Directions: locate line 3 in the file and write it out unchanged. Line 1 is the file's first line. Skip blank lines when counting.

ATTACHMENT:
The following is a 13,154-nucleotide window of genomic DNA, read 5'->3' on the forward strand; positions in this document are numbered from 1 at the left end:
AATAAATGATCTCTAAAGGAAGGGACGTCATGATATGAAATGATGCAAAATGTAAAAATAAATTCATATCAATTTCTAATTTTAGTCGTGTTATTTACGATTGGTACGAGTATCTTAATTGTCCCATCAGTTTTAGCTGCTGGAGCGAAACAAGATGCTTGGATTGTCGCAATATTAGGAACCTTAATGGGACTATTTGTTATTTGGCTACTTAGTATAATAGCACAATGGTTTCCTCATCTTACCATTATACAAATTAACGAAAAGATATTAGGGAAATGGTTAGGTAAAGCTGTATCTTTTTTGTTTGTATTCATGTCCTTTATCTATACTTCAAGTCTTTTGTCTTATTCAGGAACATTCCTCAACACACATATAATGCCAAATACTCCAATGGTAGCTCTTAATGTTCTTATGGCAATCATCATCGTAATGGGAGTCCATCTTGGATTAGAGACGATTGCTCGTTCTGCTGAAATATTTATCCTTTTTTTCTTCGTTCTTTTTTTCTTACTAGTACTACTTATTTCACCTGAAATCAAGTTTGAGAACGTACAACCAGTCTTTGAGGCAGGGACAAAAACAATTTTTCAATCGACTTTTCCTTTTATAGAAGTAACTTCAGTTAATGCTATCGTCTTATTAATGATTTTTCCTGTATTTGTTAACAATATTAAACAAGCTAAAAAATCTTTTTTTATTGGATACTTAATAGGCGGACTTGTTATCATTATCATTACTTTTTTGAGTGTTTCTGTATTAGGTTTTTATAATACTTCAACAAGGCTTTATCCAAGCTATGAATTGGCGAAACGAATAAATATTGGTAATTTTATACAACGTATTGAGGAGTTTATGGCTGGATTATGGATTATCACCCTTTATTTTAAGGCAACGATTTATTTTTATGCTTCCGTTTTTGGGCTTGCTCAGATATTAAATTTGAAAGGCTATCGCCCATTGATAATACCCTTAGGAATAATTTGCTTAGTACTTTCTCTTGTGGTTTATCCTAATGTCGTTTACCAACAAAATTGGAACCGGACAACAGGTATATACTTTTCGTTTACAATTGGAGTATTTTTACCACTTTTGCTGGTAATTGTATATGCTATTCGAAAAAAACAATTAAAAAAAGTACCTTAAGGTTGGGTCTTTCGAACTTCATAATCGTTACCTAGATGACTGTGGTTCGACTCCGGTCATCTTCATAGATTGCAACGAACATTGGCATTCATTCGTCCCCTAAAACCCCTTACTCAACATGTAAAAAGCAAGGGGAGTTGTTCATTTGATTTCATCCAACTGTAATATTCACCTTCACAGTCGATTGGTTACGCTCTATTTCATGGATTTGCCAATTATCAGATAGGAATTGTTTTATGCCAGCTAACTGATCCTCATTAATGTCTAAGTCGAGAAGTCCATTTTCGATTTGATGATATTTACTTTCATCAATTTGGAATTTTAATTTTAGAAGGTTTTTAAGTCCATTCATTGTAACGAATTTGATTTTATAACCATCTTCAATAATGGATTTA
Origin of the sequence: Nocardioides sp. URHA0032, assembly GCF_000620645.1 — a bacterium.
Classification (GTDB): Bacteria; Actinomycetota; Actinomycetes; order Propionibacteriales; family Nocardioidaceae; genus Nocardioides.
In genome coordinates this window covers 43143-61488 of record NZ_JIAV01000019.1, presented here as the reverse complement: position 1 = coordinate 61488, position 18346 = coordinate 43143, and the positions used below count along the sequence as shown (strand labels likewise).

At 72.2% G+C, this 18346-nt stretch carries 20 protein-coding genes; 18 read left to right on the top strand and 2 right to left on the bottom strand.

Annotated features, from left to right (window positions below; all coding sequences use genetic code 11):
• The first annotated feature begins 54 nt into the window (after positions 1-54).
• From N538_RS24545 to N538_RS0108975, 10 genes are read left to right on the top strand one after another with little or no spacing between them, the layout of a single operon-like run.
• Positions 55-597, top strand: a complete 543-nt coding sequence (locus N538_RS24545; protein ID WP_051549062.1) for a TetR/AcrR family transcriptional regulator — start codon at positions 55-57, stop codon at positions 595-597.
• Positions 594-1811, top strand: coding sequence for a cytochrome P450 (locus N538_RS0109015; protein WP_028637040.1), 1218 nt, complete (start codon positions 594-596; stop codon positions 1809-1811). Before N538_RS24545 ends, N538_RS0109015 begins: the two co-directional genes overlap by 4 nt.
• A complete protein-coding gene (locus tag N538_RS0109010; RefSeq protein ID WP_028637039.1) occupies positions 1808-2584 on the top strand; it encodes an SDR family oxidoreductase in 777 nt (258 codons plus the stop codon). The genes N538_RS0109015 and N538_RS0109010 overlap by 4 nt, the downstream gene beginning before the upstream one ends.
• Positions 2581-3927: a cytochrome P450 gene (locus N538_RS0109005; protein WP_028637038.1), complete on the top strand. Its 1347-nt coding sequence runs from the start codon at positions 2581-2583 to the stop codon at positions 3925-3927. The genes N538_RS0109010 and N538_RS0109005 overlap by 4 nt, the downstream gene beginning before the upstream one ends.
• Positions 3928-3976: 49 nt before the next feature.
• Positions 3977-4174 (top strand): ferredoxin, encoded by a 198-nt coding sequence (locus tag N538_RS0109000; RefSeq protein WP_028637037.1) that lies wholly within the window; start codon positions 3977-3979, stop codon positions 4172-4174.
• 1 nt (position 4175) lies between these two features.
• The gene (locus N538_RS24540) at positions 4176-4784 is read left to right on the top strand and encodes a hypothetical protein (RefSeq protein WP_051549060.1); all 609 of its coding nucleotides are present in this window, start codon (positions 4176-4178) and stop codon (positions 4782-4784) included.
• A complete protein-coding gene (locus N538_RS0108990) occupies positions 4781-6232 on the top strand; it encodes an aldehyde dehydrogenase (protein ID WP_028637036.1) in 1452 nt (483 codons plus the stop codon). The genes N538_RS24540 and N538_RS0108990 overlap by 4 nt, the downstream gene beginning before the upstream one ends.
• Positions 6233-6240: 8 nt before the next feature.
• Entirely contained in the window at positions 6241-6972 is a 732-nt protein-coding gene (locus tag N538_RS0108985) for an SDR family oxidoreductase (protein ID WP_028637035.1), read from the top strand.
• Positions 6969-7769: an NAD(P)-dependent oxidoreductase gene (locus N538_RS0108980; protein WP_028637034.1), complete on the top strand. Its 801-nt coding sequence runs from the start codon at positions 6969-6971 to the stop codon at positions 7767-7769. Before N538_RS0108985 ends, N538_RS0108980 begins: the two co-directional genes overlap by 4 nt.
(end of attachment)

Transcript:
Origin of the sequence: Nocardioides sp. URHA0032, assembly GCF_000620645.1 — a bacterium.